PGA Championship 2017: A shocking number of fans have no idea Jordan Spieth is going for the Grand Slam

CHARLOTTE — Golf galleries are regarded as some of the most knowledgeable, educated fanbases in sports. After interacting with them at Quail Hollow, I’m not so sure anymore.

I went out to the driving range on Wednesday to get a feel of who the crowd would be pulling for this week: Jordan Spieth or Rory McIlroy. Yes, that’s a batty, local-weatherman-at-the-bake-sale pitch, but against the suffocating late-afternoon Carolina humidity, it made sense at the time.

However, in talking with a dozen visitors, a different narrative became quickly apparent: When asked if Spieth’s Grand Slam pursuit had any effect on their rooting interest, most had no idea the Texan was chasing history.

“When did he win the U.S. Open?” replied an older gentlemen. When informed it was two years ago, he combatively countered, “No, that was Dustin.” Whether he was referring to last year’s Oakmont triumph or merely turned off the channel before DJ’s eagle attempt at Chambers Bay, I do not know.

A trio of frat boys likewise were unaware of Spieth’s quest, or maybe knew but temporarily forgot in their, ahem, well-saturated state.

“He’s going for the Grand Slam? No way!” exclaimed one who looked eerily similar to James Franco. Actually, Franco is a method actor; perhaps he was preparing for a role?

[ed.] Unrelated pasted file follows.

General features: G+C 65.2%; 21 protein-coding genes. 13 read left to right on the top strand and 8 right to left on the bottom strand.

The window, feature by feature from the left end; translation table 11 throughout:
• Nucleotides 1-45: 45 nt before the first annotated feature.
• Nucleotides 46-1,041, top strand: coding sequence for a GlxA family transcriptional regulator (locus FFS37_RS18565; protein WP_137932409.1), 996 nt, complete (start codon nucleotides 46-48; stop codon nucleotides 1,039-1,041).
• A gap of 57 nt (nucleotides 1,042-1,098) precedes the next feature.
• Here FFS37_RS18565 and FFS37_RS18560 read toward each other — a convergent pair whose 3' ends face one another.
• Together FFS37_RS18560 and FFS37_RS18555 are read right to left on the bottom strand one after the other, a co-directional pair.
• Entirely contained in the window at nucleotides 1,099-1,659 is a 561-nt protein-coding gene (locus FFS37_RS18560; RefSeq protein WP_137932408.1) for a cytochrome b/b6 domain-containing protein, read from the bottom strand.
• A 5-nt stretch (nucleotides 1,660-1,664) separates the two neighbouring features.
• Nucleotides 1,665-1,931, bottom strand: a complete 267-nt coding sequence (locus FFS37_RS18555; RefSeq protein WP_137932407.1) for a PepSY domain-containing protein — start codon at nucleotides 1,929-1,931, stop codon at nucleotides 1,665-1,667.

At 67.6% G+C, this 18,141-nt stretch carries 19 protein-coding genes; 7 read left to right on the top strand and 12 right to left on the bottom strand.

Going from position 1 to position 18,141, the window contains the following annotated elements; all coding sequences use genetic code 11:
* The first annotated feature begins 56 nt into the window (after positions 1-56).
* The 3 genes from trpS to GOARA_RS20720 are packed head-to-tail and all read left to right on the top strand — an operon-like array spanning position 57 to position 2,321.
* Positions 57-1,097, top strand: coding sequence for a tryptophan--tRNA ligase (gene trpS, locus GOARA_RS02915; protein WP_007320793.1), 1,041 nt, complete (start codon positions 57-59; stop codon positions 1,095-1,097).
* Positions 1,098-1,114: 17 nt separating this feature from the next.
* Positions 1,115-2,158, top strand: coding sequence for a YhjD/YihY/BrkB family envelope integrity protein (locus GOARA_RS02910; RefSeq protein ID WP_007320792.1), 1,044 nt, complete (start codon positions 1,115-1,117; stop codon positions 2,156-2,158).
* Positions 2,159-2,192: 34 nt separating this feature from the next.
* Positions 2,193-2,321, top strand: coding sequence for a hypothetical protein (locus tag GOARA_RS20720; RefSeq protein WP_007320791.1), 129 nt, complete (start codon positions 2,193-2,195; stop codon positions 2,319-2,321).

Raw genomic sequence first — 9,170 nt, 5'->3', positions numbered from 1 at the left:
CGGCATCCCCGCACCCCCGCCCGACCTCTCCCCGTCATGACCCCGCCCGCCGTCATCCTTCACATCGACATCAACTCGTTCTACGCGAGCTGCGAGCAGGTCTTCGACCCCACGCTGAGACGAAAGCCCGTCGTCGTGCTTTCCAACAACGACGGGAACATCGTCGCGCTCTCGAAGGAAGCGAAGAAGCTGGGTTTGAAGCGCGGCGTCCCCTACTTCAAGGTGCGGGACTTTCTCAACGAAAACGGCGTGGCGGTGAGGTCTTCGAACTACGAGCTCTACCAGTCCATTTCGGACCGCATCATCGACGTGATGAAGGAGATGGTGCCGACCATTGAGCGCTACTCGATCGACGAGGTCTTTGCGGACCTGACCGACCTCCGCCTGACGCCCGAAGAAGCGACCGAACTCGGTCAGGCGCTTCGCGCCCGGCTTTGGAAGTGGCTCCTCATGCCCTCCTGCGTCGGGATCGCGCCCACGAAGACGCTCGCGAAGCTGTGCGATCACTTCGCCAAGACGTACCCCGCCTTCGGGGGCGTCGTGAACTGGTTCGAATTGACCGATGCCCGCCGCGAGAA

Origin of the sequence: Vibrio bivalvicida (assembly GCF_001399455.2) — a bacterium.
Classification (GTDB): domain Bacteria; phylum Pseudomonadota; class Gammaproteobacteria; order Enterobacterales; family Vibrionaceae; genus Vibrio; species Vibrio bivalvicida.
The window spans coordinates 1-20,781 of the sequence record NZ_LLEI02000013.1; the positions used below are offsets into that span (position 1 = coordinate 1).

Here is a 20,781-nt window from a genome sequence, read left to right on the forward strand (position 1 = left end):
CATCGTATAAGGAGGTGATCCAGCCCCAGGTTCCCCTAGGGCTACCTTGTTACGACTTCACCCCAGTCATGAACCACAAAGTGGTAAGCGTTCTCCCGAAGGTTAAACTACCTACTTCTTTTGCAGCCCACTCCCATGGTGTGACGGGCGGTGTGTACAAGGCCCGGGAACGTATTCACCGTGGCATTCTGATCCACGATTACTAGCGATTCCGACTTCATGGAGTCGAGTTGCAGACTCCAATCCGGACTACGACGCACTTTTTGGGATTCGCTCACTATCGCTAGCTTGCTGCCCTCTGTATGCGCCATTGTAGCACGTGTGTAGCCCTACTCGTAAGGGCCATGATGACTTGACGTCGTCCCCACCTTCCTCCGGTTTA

The biggest shock came from a mid-30s woman, who claimed she’s been to every major since 2010. “Don’t forget he still needs to win the Players,” she remarked. Looks like the tour’s “fifth major” insistence has paid off.

And when two teenagers, both who were screaming for Spieth’s autograph when he made his way to the putting green, had never heard of the Grand Slam, I lost all faith in our collective future.

For I did a similar piece last summer at Oakmont, asking fans who were following Danny Willett — then the reigning Masters champ — who had won the Masters. Their ignorance was somewhat understandable; Willett was mostly an unknown entity in the States. But Spieth is the face of the game, its present and future. If this historic drive was flying over fans’ heads, what hope does the sport have?

Of course, not all were in the dark.

“Is that a serious question?” a very, VERY serious father asked me as his toddler ostensibly shook his head at me. “Come on, guy,” replied a mid-20s man in a suit. “Don’t ask stupid ****.” Suddenly, I longed for my inebriated frat brothers.

But I ended on a high note, talking to one fan who believed Spieth had already achieved the feat.

“He already don’it, lad,” a Scottish gent said, putting his hand on my shoulder. This rolled off the tongue with so much conviction that, momentarily, I thought he was being prophetic.

Hell, the way Spieth’s played of late, maybe he was. Capturing the slam at 24 years old would be one of the sport’s finest hours. Even if those outside the ropes have no idea it’s happening.

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